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Publication numberUS396362 A
Publication typeGrant
Publication dateJan 15, 1889
Filing dateApr 17, 1888
Publication numberUS 396362 A, US 396362A, US-A-396362, US396362 A, US396362A
InventorsCharles Marks
Export CitationBiBTeX, EndNote, RefMan
External Links: USPTO, USPTO Assignment, Espacenet
Easel
US 396362 A
Abstract  available in
Images(1)
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Claims  available in
Description  (OCR text may contain errors)

QMARKS.

(No Model.)

BASEL..

N0. 396,362. Patented Jan. 15, 1889.

uw @wie or UNTTan STATES PATENT Trice.

CHARLES MARKS, OF ST.` LOUIS, MISSOURI.

EASEL.

SPECIFICATION formingpart of Letters Patent No. 396,362, dated January 15, 1889. Application tiled April 17, 1888. Serial No. 270,908. (No model.)

To ctZZ whom, it may concern:

Be it known that I, CHARLES MARKS, a citi- Zen of the United States, residing at St. Louis, in the State of Missouri,have invented certain new and useful Improvements in Easels, of which the following is such a full, clear, and exact description as will enable any one skilled in the art to which it appertains to make and use the sam e, reference being had to the accompanying drawings forming part of this specification.

My improvements relate to artists easels, and more particularly to easels adapted for crayon-portrait work, where the outlines are received upon the canvas from a camera.

The object of the same is to provide an easel whereby almost any sized canvas can be set upon the same, and whereby the easel can be adjusted at any inclination to suit the artistsuse, and whereby, also, the easel can be so adjusted that the artist can work upon the lower part of the canvas or upon the upper part by adjusting the easel.

Figure I is an isometric projection of an easel made in accordance with my invention. Figs. II, III, Ilvv are detail views thereof. Fig. V is a section thereof on the line V V of Fig. I, and Fig. YI ,is a sectional view of a detail on the line VI VI of Fig. Y.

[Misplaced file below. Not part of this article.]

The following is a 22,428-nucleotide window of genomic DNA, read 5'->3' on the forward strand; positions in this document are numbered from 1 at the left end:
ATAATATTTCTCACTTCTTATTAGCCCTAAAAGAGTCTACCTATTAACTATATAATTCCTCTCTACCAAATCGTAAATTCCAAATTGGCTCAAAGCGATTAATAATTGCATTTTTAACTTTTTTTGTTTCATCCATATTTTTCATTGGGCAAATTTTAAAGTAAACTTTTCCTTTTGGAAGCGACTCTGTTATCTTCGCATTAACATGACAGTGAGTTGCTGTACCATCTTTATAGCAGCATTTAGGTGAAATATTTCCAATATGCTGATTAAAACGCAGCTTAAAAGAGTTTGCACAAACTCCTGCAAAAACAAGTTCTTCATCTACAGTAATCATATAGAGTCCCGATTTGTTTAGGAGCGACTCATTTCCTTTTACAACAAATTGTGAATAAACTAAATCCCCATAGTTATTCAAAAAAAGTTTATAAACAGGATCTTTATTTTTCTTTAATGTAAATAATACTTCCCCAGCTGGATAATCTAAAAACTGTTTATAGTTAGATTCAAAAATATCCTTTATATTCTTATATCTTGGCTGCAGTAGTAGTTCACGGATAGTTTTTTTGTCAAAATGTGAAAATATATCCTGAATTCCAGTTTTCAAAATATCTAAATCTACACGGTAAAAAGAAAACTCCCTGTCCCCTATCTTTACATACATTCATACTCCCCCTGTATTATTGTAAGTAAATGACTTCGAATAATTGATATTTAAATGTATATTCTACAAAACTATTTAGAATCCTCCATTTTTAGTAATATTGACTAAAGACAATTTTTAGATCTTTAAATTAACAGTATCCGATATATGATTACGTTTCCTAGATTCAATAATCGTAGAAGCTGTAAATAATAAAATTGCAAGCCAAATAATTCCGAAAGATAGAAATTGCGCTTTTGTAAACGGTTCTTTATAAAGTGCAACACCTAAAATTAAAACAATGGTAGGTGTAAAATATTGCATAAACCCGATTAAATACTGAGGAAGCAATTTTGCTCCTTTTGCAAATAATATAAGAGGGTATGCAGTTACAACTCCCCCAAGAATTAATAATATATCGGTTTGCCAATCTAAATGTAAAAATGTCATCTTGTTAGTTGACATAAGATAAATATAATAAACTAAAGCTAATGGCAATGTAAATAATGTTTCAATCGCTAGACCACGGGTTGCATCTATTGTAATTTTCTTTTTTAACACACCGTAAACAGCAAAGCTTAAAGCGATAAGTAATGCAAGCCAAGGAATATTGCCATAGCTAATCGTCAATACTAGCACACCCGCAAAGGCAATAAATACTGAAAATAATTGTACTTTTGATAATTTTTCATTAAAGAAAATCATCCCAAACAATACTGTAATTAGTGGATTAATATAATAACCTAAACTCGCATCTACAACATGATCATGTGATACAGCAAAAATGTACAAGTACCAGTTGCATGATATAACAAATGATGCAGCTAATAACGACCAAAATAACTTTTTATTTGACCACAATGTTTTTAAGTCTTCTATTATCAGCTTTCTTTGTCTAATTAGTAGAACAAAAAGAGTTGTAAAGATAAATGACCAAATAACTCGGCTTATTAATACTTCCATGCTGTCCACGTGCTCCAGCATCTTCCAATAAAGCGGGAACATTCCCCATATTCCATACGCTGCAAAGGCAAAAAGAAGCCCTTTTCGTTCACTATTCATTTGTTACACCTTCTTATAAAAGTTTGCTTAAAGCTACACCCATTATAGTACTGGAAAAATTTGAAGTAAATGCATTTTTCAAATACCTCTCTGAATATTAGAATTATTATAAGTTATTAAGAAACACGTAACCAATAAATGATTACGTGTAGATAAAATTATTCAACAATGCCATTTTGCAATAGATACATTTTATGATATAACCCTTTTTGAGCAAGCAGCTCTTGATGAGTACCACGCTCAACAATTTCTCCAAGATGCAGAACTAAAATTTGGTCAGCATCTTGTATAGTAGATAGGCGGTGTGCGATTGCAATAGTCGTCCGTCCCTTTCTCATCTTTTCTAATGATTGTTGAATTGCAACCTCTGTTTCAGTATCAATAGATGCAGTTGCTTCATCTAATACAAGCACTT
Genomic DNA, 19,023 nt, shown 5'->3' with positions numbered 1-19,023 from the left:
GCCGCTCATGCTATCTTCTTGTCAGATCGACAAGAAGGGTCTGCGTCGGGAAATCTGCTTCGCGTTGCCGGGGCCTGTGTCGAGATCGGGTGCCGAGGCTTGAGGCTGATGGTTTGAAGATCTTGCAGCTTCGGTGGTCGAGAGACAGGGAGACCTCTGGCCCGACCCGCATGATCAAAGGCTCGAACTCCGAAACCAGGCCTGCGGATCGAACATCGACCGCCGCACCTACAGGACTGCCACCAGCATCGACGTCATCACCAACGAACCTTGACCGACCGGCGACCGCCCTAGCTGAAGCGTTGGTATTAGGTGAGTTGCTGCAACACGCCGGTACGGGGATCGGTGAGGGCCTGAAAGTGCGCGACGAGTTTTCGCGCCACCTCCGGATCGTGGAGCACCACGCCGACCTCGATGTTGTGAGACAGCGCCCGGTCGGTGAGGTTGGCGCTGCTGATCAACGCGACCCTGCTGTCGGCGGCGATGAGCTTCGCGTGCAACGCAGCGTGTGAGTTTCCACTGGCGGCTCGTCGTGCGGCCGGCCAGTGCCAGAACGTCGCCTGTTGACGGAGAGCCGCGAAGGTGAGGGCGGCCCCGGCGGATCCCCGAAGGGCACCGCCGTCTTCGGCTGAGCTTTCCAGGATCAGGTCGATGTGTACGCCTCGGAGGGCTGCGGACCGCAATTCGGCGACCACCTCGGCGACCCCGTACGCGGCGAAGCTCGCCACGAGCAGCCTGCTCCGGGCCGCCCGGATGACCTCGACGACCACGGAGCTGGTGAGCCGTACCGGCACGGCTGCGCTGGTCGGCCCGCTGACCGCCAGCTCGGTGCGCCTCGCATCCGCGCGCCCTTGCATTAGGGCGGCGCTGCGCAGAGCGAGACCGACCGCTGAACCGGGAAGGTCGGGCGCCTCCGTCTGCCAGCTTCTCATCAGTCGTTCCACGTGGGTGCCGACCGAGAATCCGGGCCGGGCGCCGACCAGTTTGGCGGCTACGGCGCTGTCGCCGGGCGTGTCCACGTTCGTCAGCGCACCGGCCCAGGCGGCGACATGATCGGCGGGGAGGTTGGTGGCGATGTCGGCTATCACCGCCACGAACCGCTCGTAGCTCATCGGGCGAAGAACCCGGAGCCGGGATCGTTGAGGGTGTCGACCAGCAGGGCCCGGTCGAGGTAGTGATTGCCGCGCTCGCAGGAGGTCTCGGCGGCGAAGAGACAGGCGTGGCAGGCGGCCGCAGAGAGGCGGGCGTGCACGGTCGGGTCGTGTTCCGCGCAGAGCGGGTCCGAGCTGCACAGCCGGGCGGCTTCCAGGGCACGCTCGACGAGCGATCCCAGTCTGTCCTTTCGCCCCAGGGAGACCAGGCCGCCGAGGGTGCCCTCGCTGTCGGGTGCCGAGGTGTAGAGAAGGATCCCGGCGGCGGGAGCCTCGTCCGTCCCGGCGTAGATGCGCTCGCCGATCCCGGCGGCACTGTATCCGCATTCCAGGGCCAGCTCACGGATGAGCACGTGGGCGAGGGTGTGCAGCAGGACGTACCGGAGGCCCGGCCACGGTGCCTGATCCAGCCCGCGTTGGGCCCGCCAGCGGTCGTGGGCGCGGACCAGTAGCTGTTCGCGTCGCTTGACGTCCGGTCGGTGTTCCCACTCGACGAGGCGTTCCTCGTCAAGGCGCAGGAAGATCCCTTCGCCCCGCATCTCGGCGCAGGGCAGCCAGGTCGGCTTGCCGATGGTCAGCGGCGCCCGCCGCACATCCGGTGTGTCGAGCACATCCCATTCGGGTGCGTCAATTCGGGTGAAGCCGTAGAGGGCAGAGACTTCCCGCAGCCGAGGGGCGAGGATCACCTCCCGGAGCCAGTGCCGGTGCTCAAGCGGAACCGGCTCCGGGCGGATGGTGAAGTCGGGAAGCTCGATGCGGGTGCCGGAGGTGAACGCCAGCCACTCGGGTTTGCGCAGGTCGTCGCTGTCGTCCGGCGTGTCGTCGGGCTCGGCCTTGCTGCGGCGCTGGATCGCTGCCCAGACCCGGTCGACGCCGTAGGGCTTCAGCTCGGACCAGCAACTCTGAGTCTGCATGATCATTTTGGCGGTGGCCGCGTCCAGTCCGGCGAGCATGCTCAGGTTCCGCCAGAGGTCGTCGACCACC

The same letters of reference indicate the same parts throughout.

l is an upright four-sided frame-piece, which is hinged to abase-piece, 2. In the frame-piece l is a sliding trame, I,which is provided with cross-pieces t i and 5, that are joined to parallel pieces (5 G, which have a certain space between them. The pieces 3, the cross-pieces, and the pieces G C form a frame which slides within the frame l.

In Fig. I the frame Vlr-that is, the stationary fraine-is shaded, so as to distinguish it from the sliding frame. To the bottom of said sliding frame is secured a box, 7, which slides with the frame. This box may be provided with a hinged cover and be used for the artists materials. On the under sidev of said box is a catch, S, which takes into a ratchet cut in a piece, 9, which is joined to the cross-pieces of the frame l. The catch S is preferably a spring-actuated one, so that when the frame is raised the catch will automatically take into the ratchet-teeth. Vhen the frame is lowered, the catch must be disengaged from the ratchet-teeth. Between the pieces 6 slides a block, l0, to which a crosspiece, 1l, is secured by a thumb screw, 12. The pieces 6 6, in which the block lO slides, are preferably grooved for this purpose. The cross-piece ll can be secured in any position relative to the pieces 6 6 by said thumb-screw, for when the same is screwed down tightly it causes the crosspiece ll to bind upon the faces of the pieces 6 (i, and when loosened the cross-piece .il can be slid to any position. By means of the adjustment of this crosspiece 1l a large or small piece of canvas can be fastened in position on the easel. S0, too, by means of the sliding frame the lower part of the canvas can be worked on by raising said frame, or the upper part can be used by lowering the sliding frame.